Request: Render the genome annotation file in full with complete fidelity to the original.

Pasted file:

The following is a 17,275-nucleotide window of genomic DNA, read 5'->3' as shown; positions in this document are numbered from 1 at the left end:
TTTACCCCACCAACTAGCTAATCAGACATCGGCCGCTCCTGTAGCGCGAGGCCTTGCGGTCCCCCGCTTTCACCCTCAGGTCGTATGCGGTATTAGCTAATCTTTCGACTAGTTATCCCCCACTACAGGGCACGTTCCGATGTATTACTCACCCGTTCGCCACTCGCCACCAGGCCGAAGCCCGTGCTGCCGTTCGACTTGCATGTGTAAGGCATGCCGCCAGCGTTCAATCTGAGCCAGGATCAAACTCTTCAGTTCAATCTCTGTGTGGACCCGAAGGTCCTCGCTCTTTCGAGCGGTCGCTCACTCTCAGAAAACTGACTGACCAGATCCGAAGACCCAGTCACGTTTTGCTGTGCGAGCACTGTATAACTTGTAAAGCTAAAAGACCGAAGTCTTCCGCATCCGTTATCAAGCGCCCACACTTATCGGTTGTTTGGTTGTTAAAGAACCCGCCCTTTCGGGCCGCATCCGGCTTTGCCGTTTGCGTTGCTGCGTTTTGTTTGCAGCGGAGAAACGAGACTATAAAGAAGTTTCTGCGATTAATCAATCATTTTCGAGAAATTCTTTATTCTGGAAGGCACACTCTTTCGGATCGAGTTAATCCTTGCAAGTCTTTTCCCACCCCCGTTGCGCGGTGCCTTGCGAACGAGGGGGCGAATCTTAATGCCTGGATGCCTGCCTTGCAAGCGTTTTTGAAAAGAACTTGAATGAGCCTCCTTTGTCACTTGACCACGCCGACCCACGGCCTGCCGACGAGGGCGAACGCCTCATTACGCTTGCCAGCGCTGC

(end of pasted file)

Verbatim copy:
The following is a 17,275-nucleotide window of genomic DNA, read 5'->3' as shown; positions in this document are numbered from 1 at the left end:
TTTACCCCACCAACTAGCTAATCAGACATCGGCCGCTCCTGTAGCGCGAGGCCTTGCGGTCCCCCGCTTTCACCCTCAGGTCGTATGCGGTATTAGCTAATCTTTCGACTAGTTATCCCCCACTACAGGGCACGTTCCGATGTATTACTCACCCGTTCGCCACTCGCCACCAGGCCGAAGCCCGTGCTGCCGTTCGACTTGCATGTGTAAGGCATGCCGCCAGCGTTCAATCTGAGCCAGGATCAAACTCTTCAGTTCAATCTCTGTGTGGACCCGAAGGTCCTCGCTCTTTCGAGCGGTCGCTCACTCTCAGAAAACTGACTGACCAGATCCGAAGACCCAGTCACGTTTTGCTGTGCGAGCACTGTATAACTTGTAAAGCTAAAAGACCGAAGTCTTCCGCATCCGTTATCAAGCGCCCACACTTATCGGTTGTTTGGTTGTTAAAGAACCCGCCCTTTCGGGCCGCATCCGGCTTTGCCGTTTGCGTTGCTGCGTTTTGTTTGCAGCGGAGAAACGAGACTATAAAGAAGTTTCTGCGATTAATCAATCATTTTCGAGAAATTCTTTATTCTGGAAGGCACACTCTTTCGGATCGAGTTAATCCTTGCAAGTCTTTTCCCACCCCCGTTGCGCGGTGCCTTGCGAACGAGGGGGCGAATCTTAATGCCTGGATGCCTGCCTTGCAAGCGTTTTTGAAAAGAACTTGAATGAGCCTCCTTTGTCACTTGACCACGCCGACCCACGGCCTGCCGACGAGGGCGAACGCCTCATTACGCTTGCCAGCGCTGC